Noontide Toll, by Romesh Gunesekera, Granta, RRP£12.99, 256 pages
“They say this island of ours is the crossroads of the world,” observes Vasantha, the hired driver and narrator of the interlinked stories in Romesh Gunesekera’s new book, Noontide Toll. “But the more I see of it,” he counters, “and the more people I meet, the more I understand the real truth of the matter. We live at one of those crazy junctions where everyone gets stranded not knowing which way to look, never mind go.” That crazy junction is Sri Lanka today: a developing world country moving through the early stages of its post-conflict history, crowded and traversed by citizens rising and wrecked by its long civil war, and by ambivalently returning emigrants, keen foreign investors and romanticising tourists.
Best known for his early novel, the Booker-shortlisted Reef (1994), for many years now the UK-based Gunesekera has marked out a distinctive place for his writing about Sri Lanka within the larger south Asian literary world. Without resorting to Salman Rushdie’s hot pyrotechnics, Michael Ondaatje’s postmodern cool, or Amitav Ghosh’s historical elaborations, Gunesekera can conjure strange and wonderful images – schoolboys chasing Italian lingerie models around at a cricket ground photo shoot; the sea at night as “a dog’s mouth. The edge was foaming, the water darkening” – in stories that appeal for the way their immediate simplicity sustains deeper meanings.
This is very much the case in Noontide Toll, with Vasantha, our narrator, a quiet and attentive driver given to common man philosophising: “All I know is that with a van, at least, you are never stuck … If you are on the move, there is always hope.” We learn little about his past, save that his poor, leftist-minded father was more ideological and less successful in life. As for the present, Vasantha tells us that he moves around too much to have any meaningful connections to people other than his passengers.
While attending to their questions and needs, as well as joining in their conversations, tours and meals as per their fickle wishes, Vasantha tries to make sense of his clients and their varied longings: the ageing Tamil emigrant who returns from London to his boyhood home in Jaffna for the first time since the war began, accompanied by his disaffected son, only to discover that it is now a failing guesthouse run by a civil war survivor; the “megastar” army general who enjoys island-wide regal treatment because of his wartime heroics, but then has a tense reunion with one of his former soldiers, now a bitter amputee, and buffs away his bad conscience by making intimidating small talk with Vasantha as they drive to Colombo.
Indeed, the strongest of these stories attend to the effects of Sri Lanka’s recent and rough past on minor but telling present-day conflicts. In “Scrap”, an anxious government guide, touring with a group of Chinese businessmen and their young translator, tries to focus attention on the impressive landscape around them, which is full of lush green rice paddy and “new lotus monuments of victory”. He also wants to emphasise the investment potential in all the junk metal left over from the fighting, ready to be hauled off in this new peacetime. But the translator looks around at what’s clearly a recent war zone and asks for the Sinhala translation of words such as “minefield” and “security”.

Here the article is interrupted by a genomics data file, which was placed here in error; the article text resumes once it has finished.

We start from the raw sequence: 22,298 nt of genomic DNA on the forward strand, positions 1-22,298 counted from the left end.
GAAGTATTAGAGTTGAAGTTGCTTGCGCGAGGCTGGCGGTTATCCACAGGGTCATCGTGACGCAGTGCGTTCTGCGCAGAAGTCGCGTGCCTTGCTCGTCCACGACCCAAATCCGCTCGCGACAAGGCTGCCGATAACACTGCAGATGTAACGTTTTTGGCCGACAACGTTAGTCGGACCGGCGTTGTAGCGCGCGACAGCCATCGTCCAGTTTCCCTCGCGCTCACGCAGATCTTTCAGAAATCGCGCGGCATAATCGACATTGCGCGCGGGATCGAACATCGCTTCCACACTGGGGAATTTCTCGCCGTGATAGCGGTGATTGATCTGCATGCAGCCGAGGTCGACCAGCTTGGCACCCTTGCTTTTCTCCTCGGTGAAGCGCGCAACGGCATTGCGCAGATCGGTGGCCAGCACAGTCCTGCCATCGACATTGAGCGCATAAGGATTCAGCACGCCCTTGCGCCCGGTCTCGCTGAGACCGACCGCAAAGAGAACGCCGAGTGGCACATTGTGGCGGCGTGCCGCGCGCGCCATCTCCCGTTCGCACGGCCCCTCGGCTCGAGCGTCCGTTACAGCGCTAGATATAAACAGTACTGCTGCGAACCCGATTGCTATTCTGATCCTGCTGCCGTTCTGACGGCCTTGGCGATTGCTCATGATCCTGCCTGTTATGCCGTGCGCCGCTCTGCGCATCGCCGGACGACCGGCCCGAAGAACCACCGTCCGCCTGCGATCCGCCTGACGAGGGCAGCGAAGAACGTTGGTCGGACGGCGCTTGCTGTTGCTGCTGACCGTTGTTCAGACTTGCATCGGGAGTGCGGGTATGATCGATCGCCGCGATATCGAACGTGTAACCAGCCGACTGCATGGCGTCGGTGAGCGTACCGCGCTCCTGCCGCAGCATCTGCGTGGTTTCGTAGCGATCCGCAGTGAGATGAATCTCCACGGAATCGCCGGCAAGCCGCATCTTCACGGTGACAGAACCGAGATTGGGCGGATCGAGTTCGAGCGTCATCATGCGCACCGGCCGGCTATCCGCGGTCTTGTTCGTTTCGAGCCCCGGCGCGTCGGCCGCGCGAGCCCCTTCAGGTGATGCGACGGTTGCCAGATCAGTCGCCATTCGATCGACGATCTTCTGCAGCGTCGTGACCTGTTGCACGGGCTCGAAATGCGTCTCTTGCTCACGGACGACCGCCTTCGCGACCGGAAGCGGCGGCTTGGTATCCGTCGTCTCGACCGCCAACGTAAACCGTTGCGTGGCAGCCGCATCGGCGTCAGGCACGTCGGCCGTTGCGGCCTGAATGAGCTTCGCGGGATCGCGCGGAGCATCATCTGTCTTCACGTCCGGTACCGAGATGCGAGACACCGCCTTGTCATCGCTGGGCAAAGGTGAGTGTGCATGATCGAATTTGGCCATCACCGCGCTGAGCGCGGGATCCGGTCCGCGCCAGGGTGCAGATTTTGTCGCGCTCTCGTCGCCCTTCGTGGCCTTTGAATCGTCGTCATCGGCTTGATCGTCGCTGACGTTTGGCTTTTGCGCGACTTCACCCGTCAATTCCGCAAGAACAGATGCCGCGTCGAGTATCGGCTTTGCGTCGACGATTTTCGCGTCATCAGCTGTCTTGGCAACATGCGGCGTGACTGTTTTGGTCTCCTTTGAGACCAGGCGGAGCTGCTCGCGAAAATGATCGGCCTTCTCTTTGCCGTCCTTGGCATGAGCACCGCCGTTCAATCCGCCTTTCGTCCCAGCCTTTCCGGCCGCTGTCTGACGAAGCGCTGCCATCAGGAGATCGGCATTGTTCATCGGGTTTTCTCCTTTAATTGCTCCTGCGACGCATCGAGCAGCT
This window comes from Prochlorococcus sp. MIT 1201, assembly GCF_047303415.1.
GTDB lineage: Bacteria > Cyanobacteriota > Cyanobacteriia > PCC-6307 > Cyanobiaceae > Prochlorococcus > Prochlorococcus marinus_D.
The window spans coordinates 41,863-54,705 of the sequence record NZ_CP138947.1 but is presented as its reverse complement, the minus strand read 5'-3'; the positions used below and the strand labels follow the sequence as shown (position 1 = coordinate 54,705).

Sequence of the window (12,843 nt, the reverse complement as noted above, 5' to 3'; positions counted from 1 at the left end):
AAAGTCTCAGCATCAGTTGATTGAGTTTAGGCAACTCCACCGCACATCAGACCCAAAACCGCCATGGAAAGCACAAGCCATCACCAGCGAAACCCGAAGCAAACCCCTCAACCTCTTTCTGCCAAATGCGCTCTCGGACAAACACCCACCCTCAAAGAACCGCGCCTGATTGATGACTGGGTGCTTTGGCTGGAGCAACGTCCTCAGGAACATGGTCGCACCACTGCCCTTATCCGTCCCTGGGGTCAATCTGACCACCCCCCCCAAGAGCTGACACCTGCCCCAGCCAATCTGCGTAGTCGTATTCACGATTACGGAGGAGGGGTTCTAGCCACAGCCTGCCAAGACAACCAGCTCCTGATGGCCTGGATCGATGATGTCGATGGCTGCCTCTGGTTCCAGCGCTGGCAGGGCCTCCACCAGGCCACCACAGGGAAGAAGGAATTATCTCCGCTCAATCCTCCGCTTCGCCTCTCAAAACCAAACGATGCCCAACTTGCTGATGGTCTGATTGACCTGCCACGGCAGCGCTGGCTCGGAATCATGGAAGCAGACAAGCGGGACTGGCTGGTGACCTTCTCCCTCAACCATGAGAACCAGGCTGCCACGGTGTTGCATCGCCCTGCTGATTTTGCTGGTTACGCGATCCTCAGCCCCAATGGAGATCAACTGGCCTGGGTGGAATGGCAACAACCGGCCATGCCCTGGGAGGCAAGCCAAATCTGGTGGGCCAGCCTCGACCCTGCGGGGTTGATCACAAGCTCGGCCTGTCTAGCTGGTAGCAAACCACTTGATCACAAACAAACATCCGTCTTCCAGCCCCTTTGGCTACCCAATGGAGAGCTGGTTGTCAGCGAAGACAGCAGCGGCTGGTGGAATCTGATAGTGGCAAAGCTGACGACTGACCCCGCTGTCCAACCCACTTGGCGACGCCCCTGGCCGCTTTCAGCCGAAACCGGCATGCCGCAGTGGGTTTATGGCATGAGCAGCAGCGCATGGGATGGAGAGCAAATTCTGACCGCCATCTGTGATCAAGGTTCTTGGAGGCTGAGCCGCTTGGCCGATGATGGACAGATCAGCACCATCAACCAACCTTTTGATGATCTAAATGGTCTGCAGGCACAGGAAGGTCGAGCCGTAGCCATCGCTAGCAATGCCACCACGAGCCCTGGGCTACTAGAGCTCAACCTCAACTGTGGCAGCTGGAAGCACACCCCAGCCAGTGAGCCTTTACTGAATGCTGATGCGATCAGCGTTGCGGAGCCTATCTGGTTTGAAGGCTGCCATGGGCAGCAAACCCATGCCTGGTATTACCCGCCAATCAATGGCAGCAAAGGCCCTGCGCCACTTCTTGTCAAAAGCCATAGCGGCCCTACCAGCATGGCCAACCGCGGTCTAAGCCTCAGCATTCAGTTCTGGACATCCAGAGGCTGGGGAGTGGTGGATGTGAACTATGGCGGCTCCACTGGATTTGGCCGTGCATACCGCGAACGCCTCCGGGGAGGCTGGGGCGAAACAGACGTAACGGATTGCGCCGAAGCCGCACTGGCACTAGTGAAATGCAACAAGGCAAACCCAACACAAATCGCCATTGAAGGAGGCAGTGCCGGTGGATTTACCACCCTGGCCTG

In “Roadkill,” the book’s most impressive story, Vasantha is more than an observer of such tensions: he’s a producer. He makes small talk with a Tamil hotel manager and argues against her insistence that: “ ‘After a war, it is best not to ask about the past.’ That is not true, I thought. After such a calamity, surely one should? How else will we know what really happened?” He accepts her point of view a little while later, when by chance he notices “a thick scar where the skin had crumpled at the base of her neck”.
Compared with such quietly devastating exposures, the book’s weaker stories offer too much preachy and pedagogic formulations about Sri Lanka’s recent history, or string up the messy ends of otherwise well-wrought tales. As much happens in “Humbug”, in which Vasantha is driving for a bookish tourist couple given to sucking hard candies to ward off carsickness. They visit a house where Leonard Woolf wrote fiction during his posting as a British civil servant in colonial-era Ceylon, and afterwards serendipitously meet a local eccentric whose family history features a direct connection to Woolf. The old man’s stories about Woolf in Ceylon beguile the couple, but then his request for a gift goes awkwardly wrong. Gunesekera builds to this moment with a wonderful deftness evident across his many books but then the tourists offer the disappointed old man a hard candy in place of what he really wanted.
This feels too easily melancholic, too neatly packeted up for the complex nature of the people and place Gunesekera reveals through the eyes and words of Vasantha, a driver given to much contemplation while working one of our world’s crazier junctions.
Randy Boyagoda’s ‘Beggar’s Feast’ is published by Viking (UK) and Pintail (US)
Illustration by Juliana Wang